The Abkhazian Railway was once part of the busy Transcaucus Railway, a strategic railway line built by the Russian Empire linking the Black Sea to the Caspian Sea. It opened in 1871. It was an important route for supplying oil from Baku to the rest of the Russian Empire. When the Soviet Union was formed in 1922, the Transcaucasus Railway was absorbed by Soviet Railways but continued to operate as a subsidiary.
It did so until the breakup of the USSR in 1991 when the Transcaucasus Railway was split between Armenian Railway, Azerbaijan State Railway, Georgian Railways, and Abkhazian Railway. Not long after, the War in Abkhazia broke out and much of the railway in the autonomous region was destroyed and abandoned.
The link to Russia was restored in 2002 and through trains began to operate between Sukhumi and Moscow. Attempts were made to reactivate internal traffic and some freight movements may still operate, but local passenger services were discontinued in 2007. In 2009, Abkhazian Railways were placed under the management of Russian Railways for a period of at least 10 years.
Russian Railways restored a 130 km section of the railway in mid-2011 using a 2 billion ruble loan from the Russian government. Regular passenger services from Moscow and Sochi were also restored.
Abandoned train station in Ochamchire, Abkhazia
Ochamchire is located on the Black Sea coast, approximately 50km southeast of the Abkhazian capital, Sukhumi. The town was badly affected by the Abkhazia-Georgia conflict of 1992-93 and, as a result, many of the buildings are in a state of abandonment or neglect.
The Ochamchire railway station was constructed during the 1950s through to the 1960s. The train station designed in Stalinist Empire style and now lies in a state of abandonment. It was possible to get inside and urban explorers were able to wander around and marvel at what would have been an exceptional piece of architecture back in its day.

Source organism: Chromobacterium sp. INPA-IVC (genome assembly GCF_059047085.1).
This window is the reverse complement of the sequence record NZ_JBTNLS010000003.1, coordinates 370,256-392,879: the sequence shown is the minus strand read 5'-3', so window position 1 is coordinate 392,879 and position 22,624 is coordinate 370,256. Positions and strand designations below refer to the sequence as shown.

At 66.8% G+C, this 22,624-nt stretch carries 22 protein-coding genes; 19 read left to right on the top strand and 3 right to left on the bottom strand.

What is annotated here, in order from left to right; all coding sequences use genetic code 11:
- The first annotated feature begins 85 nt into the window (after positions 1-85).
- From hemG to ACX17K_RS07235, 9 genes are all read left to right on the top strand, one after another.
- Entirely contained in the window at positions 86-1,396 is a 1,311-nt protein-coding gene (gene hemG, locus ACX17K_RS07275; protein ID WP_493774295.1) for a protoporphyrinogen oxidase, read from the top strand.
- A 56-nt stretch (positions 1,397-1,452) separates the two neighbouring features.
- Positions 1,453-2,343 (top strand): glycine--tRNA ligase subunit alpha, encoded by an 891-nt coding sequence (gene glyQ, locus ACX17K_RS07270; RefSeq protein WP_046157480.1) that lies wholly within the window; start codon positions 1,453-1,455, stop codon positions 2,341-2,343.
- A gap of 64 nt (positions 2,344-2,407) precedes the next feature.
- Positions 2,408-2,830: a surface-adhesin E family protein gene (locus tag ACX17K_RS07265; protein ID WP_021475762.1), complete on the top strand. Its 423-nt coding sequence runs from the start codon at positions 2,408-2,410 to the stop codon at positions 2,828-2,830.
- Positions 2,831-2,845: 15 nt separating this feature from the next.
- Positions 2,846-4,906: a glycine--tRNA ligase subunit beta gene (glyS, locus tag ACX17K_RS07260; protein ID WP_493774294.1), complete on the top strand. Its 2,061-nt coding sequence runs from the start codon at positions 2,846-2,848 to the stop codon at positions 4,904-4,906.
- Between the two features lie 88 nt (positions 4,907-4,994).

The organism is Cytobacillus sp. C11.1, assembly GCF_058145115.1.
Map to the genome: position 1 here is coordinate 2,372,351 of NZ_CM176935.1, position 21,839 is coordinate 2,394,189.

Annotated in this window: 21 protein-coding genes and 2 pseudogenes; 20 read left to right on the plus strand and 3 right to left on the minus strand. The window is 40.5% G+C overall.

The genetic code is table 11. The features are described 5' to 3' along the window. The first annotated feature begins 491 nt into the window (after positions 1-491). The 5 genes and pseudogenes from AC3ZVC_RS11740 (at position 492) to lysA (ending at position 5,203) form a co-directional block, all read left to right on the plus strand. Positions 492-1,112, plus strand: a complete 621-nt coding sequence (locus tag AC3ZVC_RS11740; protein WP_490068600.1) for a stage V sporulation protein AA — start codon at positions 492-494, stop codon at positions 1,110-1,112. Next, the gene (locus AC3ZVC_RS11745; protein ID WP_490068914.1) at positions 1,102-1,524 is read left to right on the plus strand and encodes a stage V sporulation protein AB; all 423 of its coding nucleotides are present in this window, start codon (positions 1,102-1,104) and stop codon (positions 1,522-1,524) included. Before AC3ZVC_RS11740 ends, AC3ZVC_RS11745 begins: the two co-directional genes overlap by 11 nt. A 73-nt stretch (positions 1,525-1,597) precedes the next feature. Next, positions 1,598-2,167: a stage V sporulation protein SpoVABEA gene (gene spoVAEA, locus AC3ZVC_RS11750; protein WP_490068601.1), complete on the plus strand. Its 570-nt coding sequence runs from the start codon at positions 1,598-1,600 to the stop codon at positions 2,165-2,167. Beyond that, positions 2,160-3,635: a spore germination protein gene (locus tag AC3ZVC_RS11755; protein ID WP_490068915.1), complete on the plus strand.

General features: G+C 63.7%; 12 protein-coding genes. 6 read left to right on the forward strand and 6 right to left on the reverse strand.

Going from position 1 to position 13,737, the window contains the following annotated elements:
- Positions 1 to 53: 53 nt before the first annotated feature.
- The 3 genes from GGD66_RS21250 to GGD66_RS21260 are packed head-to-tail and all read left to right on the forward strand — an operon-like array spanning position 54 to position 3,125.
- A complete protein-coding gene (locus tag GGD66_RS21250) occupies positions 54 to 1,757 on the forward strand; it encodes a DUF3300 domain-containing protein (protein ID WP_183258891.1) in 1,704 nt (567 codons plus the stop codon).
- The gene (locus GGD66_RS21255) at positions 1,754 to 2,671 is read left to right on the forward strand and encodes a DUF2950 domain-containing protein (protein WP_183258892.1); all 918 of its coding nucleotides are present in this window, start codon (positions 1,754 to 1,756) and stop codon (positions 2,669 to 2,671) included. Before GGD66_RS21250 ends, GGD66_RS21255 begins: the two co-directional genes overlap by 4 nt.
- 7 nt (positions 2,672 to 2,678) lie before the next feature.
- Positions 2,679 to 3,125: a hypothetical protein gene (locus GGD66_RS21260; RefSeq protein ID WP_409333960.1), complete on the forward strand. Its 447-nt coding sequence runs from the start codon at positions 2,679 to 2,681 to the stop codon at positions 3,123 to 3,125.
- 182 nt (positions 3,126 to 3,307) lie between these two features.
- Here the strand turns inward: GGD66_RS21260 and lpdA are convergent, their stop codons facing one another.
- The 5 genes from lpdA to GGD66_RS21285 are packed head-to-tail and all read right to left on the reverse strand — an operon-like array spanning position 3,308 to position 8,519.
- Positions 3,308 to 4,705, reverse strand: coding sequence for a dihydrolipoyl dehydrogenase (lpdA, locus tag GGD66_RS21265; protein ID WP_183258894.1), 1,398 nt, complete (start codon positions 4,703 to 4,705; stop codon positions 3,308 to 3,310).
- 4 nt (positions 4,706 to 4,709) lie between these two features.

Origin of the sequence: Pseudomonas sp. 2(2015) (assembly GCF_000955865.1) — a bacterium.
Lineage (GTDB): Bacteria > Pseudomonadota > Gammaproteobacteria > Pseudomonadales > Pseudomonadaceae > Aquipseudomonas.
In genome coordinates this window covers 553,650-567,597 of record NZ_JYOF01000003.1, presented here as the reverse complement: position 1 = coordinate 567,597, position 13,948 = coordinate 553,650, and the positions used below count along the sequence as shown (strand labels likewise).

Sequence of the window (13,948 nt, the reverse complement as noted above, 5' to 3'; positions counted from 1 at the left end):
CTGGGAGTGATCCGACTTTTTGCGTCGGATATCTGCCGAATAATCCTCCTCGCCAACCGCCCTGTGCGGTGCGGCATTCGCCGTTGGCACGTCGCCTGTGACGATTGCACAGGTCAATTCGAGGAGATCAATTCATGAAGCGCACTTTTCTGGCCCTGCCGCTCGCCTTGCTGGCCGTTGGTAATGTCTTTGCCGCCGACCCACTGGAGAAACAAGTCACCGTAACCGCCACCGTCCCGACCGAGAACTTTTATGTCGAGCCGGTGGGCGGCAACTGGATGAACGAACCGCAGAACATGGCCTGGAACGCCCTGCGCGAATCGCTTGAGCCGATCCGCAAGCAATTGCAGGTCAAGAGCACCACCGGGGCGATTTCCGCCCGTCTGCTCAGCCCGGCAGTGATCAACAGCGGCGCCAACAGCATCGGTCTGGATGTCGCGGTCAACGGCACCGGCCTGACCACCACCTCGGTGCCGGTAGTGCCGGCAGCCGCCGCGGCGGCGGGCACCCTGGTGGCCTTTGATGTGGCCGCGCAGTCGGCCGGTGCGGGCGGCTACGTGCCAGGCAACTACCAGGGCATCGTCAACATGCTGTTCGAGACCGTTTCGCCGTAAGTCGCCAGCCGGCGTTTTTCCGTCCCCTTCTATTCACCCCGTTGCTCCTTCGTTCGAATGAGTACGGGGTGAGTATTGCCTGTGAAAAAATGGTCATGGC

As with other sections of the line, occasional trains still rumble through and in the case of Ochamchire, it’s coal from nearby Tkvarcheli that is being transported before eventually being shipped abroad.
Not far from the station was an abandoned factory. Ochamchire was once home to a number of production industries and this particular factory used to processed tea. The economic hardship and destroyed infrastructure that followed was another contributing factor for the decline of railway.
In 2019, summer passenger services on the line consist of daily overnight trains from Sukhumi (Russian Сухум) to Moscow or St Petersburg and return. In spring and autumn services are reduced to 2 or 3 times weekly, and there are no winter services.
Currently, the biggest part of the Abkhazian railway is not used and abandoned. Rumor has it that the local inhabitants are sawing abandoned rails for scrap and sell them.
The stunning photos at the Teriberka, Russia were taken by Nordskif & Co. Nordskif & Co are professional photographers and urban explorers, which share their stories with followers.
If you’d like to see more abandoned places in Abkhazia then check out our articles on the Stunning Photos of Train Graveyard at the Sukhumi railway station and the Abandoned Sukhumi Babushara Airport in Abkhazia